Clinical parameters after ASCT according to presence or absence of ASIPs on serum IEF

Characteristics

Presence of ASIPs

(n = 42)

Absence of ASIPs

(n = 23)

Age at dx (years)

58 ± 5

54 ± 7a

ASCT

  

 1 ASCT (n)

 2 ASCT (n)

11 (26.2 %)

31 (73.8 %)

11 (47.8 %)

12 (52.2 %)

Salmon-Durie (n)

  

 IA

5 (11.9 %)

0

 IIA

7 (16.7 %)

5 (21.7 %)

 IIIA

23 (54.8 %)

13 (56.5 %)

 IIB

2 (4.8 %)

1 (4.3 %)

 IIIB

5 (11.9 %)

4 (17.4 %)

ISS (n)

  

 I

8 (19.0 %)

3 (13.0 %)

 II

22 (52.4 %)

15 (65.2 %)

 III

12 (28.6 %)

5 (21.7 %)

Relapses (n)

29 (69.0 %)

18 (78.3 %)

Deaths (n)

13 (31.0 %)

14 (60.9 %)b

DX – Diagnosis, ASCT – Autologous stem cell transplantation, ASIPs – atypical serum immunofixation patterns, ISS – International Staging System.aP = 0.012, Kruskal-Wallis test; bP = 0.019, chi-square test.

Oligoclonality, as compared to the absence of ASIPs, was associated with a hazard ratio for relapse of 0.49 (95 % CI, 0.26-0.89; p = 0.019). Figure 1A shows the PFS in the two groups. Median PFS was 13.1 months (for patients with absence of ASIPs (95 % CI, 6.8-19.4), and 22.6 months for patients with presence of ASIPs (95 % CI, 17.2-27.9; p = 0.014). As compared to the absence of ASIPs, the presence of this component in serum IEF was also associated with a hazard ratio for death of 0.33 (95 % CI, 0.15-0.69; p = 0.004). Figure 1B shows the OS in these two groups. Median OS was 35.6 months (95 % CI, 23.1-48.1) for patients with absence of ASIPs, and 78.1 months (95 % CI, 61.2-95.1; p = 0.002) for patients with presence of ASIPs. When adjusted for age, PFS and OS remained significantly different between the two groups (p = 0.009 and p = 0.014, General Linear Model approach to ANCOVA). These results points toward the hypothesis that presence of ASIPs may be a protector feature in MM patients submitted to ASCT. This is in concordance with recent results from Wadhera and colleagues [7].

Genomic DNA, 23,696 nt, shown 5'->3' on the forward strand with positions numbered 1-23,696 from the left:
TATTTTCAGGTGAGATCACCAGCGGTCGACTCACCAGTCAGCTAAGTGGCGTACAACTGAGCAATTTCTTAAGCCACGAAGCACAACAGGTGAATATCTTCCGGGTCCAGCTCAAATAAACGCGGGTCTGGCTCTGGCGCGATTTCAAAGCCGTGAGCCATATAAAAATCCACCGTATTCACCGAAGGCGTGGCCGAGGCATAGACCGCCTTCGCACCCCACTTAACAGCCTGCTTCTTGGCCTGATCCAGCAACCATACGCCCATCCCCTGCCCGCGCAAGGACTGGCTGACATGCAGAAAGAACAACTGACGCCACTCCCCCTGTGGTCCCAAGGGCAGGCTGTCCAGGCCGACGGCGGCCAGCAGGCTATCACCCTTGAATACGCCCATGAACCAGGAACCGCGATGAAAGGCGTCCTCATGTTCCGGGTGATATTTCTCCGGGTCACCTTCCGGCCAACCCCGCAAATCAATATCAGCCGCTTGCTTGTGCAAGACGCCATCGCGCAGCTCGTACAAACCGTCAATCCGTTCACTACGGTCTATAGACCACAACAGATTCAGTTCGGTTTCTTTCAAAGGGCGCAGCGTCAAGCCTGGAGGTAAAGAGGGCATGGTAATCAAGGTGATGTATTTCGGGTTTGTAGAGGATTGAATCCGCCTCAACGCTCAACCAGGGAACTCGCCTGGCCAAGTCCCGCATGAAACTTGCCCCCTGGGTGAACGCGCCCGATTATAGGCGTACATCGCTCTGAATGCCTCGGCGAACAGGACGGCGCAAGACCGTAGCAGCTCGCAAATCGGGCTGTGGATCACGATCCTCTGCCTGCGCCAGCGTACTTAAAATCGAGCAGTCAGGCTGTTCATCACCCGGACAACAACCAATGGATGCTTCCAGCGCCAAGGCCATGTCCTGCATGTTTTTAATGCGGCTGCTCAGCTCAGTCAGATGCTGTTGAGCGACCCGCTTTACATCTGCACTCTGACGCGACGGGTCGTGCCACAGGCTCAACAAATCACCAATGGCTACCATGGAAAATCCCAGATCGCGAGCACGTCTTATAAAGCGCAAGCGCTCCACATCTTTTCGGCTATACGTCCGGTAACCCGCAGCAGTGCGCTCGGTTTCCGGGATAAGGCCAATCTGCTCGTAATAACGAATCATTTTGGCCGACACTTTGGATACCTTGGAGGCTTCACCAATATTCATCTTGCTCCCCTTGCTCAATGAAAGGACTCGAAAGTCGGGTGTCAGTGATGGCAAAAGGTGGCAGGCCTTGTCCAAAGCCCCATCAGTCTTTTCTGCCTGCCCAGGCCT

Figure 1

Patients with MM submitted to ASCT with presence of ASIPs had longer progression- free survival (A) and overall survival (B) ( p= 0.014 and p= 0.002).

We concluded that presence of unrelated atypical serum immunofixation patterns could be a possible laboratory marker of good prognosis in MM patients after ACST. Further studies are needed to confirm our results.

Abbreviations

MM: 

Multiple myeloma

ASCT: 

Autologous stem cell transplantation

IEF: 

serum immunofixation

ASIPs: 

atypical serum immunofixation patterns

ISS: 

International Staging System

OS: 

overall survival, PFS: Progression-free survival.

Declarations

Acknowledgment

We kindly acknowledge Durval Campos Costa MD PhD for his critical review of the final manuscript.

Authors’ Affiliations

(1)
Department of Immunology, Faculty of Medicine, University of Porto, Alameda Professor Hernâni Monteiro
(2)
Department of Hematology, Centro Hospitalar São João
(3)
Department of Medical Oncology, Portuguese Institute of Oncology Francisco Gentil
(4)
Department of Clinical Pathology, Centro Hospitalar São João, Portugal

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Copyright

© Guimaraes et al.; licensee BioMed Central Ltd. 2012

This article is published under license to BioMed Central Ltd. This is an Open Access article distributed under the terms of the Creative Commons Attribution License (http://creativecommons.org/licenses/by/2.0), which permits unrestricted use, distribution, and reproduction in any medium, provided the original work is properly cited.